Still, like elephants, rock fans have a unique ability to never forget. And somehow, over the years the Scientists had cultivated a core following that included far more prominent personalities than just yours truly and my fellow fanzine scribes; think Mudhoney’s Mark Arm and Sonic Youth’s Thurston Moore. Indeed, several Scientists reunions at the behest of their acolytes—2006 for the Mudhoney-curated All Tomorrow’s Parties festival in London, the following year’s ATP festival, a few Australian dates in 2008 with Sonic Youth, and appearances at ATP’s “Don’t Look Back” series in 2008 and 2010—suggested that the Scientists’ beaker was still very much capable of boiling over.
Salmon, on the eve of the band’s 2019 American tour and reflecting on that dark late ’80s period now, explains, “I think our leaving Australia early 1984 was the problem. Out of sight, out of mind! Especially with all our hassles keeping us from making a big successful splash in the UK…”
Read about the entire tale below. With the kind assistance of In The Red, I conducted an email interview with Salmon prior to the band leaving Australia and heading to the States. (Portions of this conversation previously appeared in the April edition of Atlanta music mag Stomp & Stammer, as the band’s US tour itinerary took them to Atlanta for shows on April 20 and 21.) As mentioned, their final show will be this Wednesday in Los Angeles, although they will also be back in early July for the Burger Records 10-year anniversary bash.
Ultimately, the Scientists have been an ongoing entity once again since the tail end of 2017 and not simply a vehicle for one-off festival performances. The previous year saw the release of Numero Group’s superb career-summarizing Scientists box set, A Place Called Bad (reviewed by yours truly here), while newcomers to the gospel can also consult Sub Pop’s easily found 1991 compilation CD, Absolute, which distilled the group’s essential mid ‘80s output. The group has also issued new singles on both In The Red and Spains’s Bang! label, along with the just released 12” EP for In The Red titled 9H2O.SiO2.
BLURT: First things first. I wrote about the Scientists and interviewed you back in the ‘80s, and then we finally met around 1996 when the Surrealists came to Club Congress in Tucson; our mutual friend, and massive Salmon/Scientists fan, music publicist Michele V had arranged for us to connect. And then, a few years ago, you and I did an interview for BLURT about the Darling Downs. So, in one sense, you and I go pretty far back. One of these days we’ve got to sit down and do some serious drinking! At any rate, going back to that US tour by the Surrealists, in your liner notes to your ’97 Surrealists album Ya Gotta Let Me Do My Thing, you mention that the tour seemed to energize you, songwriting-wise, so much so that you were eager to go into the studio when you got home. Does touring still affect you that way? Have you been able to stockpile a lot of new material?
KIM SALMON: Fred, you’ve probably contributed a fair deal to the Scientists being present in the US these days! And yes, some serious drinking is in order… I think what I was referring to was more the freeing up of the creative process with a fresh lineup and the touring that greeted that lineup. The Surrealists’ first lineup was a mighty band, but for various reasons it’d grown tired and stale. I don’t tend to stockpile material; I prefer to just write when the need arises. I’ve probably made way too many records for how many I can sell, ha! The new record [9H20.Si02, on In The Red] isn’t strictly an album, but a 12 EP. I’ve done my best to stay true to what the Scientists are while still trying to push its boundaries. It’s a line to walk. The trick I think is not to worry too much about ‘the formula’ but to allow the uniqueness of the band members to show through. (Below: sleeve of new 12″ EP, 9H2O.SiO2, issued by In The Red.)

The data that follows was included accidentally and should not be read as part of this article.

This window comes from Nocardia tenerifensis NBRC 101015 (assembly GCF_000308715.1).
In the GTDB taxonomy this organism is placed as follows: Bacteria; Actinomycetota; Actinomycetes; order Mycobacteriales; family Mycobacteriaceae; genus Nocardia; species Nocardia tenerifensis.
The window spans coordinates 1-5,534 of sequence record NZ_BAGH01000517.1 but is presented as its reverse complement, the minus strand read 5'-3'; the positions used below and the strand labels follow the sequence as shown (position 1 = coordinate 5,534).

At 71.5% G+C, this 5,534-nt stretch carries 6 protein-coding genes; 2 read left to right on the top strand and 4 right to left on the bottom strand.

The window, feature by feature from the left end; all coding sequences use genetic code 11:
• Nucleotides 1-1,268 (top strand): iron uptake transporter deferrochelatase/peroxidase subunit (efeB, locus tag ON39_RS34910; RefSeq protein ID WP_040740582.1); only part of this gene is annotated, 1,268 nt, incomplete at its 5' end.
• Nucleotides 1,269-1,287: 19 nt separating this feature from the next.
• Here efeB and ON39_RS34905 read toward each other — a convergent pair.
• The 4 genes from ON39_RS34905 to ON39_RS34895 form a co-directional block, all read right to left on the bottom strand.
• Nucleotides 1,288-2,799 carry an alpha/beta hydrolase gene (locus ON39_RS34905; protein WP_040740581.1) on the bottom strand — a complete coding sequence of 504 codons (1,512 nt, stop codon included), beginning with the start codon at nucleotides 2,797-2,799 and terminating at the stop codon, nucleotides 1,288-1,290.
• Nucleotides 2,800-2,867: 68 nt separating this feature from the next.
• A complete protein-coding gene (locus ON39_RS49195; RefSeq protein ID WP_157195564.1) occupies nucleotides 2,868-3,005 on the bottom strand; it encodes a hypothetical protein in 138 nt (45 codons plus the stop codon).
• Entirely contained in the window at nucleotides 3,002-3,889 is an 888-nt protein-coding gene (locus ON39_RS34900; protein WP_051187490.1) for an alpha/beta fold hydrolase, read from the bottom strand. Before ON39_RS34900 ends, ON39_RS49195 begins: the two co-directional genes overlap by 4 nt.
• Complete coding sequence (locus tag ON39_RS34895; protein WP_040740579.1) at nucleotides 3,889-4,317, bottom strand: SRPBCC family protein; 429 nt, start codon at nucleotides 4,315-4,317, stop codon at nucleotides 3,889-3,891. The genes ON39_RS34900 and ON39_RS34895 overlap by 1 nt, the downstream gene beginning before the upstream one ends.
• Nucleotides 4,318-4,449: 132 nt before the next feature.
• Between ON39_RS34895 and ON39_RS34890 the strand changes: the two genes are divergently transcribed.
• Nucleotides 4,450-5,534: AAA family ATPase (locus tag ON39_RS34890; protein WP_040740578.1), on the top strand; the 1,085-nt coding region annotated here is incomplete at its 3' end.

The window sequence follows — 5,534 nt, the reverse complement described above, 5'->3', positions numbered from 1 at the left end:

While the band did a number of reunion shows between 2006 and 2010, this time it seems to be sticking, as the Scientists have been touring relatively steadily since late 2017. Does it feel different this time around, and if so, what do you attribute this to?
I think it’s been a matter of unearthing the unique elements of what the band was back in the day without necessarily trying to replicate “the day.” Things’ll never be the same, but we seem to have gotten closer to the core of what the Scientists was. It was always hard to locate, but we seem to be digging it up and reveling in it. (Below photo by Denee Segal / courtesy In The Red)
Relatedly, then, talk a little about what each member brings to the table, both onstage and in the studio? Tony and Boris, of course, have a lot of history with you.
Tony is a totally unique guitarist. Incredibly proficient but completely unschooled. There is not another player remotely like him. The irony is that one feels he’d be happy to replicate the stuff that he loves and isn’t that aware of how much better he is doing his own thing, good as he is at replicating. He used to be a crazy whirling dervish on stage and was often the visual focus of the band. These days his crazy energy is focused more specifically on his sounds and less visual, though he does exude charisma non the less. I think his creative input is almost as a foil to mine. He claims to have gotten many George Harrison, Slade and Glitter Band licks past my ears un-noticed!
I think we’re a classic case of one of those bands where each member tries to destroy the initial idea with their stamp without realizing that this destructive energy is the creative force of the band—like the Sex Pistols, for instance. Jones simplified Matlock’s pop complexities into a hard rock slab, while Rotten’s highly content-driven lyrics completely subverted the band from sounding far more pedestrian, like Free or something.